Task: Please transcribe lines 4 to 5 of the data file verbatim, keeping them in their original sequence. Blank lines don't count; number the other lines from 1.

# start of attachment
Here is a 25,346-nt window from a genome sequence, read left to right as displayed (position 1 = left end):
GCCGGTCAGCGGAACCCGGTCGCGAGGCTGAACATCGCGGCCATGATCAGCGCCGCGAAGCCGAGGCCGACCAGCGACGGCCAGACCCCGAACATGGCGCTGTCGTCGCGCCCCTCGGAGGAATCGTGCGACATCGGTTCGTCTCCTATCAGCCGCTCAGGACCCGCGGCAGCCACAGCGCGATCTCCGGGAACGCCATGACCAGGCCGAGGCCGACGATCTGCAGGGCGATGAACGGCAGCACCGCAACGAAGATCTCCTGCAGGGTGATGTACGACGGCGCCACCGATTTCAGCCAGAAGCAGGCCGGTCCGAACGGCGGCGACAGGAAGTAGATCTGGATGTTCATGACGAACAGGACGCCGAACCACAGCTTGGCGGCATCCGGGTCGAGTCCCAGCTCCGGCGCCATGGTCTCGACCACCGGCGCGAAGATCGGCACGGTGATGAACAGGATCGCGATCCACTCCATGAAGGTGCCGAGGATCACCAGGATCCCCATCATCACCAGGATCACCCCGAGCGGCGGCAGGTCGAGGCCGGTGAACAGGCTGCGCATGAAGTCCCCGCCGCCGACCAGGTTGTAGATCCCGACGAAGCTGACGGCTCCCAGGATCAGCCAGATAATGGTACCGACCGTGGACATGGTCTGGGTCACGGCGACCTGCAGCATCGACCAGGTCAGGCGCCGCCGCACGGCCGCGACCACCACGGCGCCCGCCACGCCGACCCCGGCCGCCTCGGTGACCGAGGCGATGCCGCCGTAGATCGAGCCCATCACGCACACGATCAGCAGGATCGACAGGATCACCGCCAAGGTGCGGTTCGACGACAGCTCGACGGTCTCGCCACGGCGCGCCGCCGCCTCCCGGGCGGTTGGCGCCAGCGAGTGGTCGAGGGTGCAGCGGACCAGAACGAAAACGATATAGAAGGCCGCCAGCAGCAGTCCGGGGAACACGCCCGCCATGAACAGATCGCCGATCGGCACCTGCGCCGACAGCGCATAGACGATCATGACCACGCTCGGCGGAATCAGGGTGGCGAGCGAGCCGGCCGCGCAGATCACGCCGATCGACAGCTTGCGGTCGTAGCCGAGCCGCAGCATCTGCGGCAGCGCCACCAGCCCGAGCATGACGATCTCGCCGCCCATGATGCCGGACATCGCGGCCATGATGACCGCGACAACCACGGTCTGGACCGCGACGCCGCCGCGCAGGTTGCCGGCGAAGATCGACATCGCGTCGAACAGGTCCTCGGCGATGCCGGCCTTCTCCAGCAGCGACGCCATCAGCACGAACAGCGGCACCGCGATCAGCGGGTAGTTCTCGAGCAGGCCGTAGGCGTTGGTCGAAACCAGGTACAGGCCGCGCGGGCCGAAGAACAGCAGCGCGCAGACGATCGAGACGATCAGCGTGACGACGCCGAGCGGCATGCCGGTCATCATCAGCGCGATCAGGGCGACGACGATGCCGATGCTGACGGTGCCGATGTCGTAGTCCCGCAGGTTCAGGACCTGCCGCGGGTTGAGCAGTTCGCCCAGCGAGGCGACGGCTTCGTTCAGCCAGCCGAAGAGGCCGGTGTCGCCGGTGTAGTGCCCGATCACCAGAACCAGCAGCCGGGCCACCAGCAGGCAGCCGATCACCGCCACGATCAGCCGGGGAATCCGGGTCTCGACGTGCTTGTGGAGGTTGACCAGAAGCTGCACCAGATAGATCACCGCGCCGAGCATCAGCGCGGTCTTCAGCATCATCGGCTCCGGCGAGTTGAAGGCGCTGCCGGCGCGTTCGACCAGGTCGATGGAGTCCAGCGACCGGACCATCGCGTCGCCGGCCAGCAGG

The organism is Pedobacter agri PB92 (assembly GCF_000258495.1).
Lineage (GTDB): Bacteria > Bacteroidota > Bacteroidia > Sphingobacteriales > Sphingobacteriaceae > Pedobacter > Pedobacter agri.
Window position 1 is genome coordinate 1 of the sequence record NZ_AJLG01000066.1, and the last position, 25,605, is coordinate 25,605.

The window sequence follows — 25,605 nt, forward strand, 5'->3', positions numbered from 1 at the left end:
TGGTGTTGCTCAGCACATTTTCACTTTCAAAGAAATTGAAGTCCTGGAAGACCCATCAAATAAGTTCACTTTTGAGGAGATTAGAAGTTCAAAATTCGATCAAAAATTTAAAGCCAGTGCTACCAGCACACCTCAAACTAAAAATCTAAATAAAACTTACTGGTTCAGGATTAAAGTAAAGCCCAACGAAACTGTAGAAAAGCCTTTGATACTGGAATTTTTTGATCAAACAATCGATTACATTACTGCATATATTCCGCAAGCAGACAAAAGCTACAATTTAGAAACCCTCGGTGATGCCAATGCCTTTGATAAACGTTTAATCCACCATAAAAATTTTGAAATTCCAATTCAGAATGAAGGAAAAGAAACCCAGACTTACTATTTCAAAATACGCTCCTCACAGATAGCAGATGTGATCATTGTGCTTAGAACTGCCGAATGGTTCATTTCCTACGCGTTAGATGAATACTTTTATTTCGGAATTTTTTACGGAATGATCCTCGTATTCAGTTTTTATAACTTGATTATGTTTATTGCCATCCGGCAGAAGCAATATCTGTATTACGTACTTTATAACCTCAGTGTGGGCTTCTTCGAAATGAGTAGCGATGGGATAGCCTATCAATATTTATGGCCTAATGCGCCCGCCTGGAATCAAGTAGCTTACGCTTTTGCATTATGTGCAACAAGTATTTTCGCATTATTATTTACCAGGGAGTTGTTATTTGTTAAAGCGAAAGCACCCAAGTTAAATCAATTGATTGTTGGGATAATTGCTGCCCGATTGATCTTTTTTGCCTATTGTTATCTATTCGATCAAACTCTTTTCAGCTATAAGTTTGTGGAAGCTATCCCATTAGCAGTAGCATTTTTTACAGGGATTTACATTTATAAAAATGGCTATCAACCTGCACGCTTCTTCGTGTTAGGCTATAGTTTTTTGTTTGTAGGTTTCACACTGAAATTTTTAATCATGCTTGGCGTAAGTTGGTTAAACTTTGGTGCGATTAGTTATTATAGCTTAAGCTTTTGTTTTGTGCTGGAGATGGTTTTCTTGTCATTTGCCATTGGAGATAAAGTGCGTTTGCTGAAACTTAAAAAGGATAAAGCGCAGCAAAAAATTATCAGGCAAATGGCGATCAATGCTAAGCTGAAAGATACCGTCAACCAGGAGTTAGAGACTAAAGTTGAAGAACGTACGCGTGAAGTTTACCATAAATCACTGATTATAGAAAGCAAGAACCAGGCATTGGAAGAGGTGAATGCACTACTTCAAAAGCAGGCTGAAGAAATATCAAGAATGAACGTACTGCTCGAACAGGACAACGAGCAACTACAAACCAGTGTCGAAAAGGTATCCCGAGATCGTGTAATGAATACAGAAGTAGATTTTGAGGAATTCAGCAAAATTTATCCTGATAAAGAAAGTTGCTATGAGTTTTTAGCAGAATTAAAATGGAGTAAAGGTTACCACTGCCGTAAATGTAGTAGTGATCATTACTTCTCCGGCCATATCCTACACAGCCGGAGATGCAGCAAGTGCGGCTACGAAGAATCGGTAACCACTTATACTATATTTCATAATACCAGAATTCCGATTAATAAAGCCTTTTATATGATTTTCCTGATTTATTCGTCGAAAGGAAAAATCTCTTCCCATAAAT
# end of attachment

Lineage (GTDB): Bacteria > Bacteroidota > Bacteroidia > Sphingobacteriales > Sphingobacteriaceae > Pedobacter > Pedobacter agri.
Window position 1 is genome coordinate 1 of the sequence record NZ_AJLG01000066.1, and the last position, 25,605, is coordinate 25,605.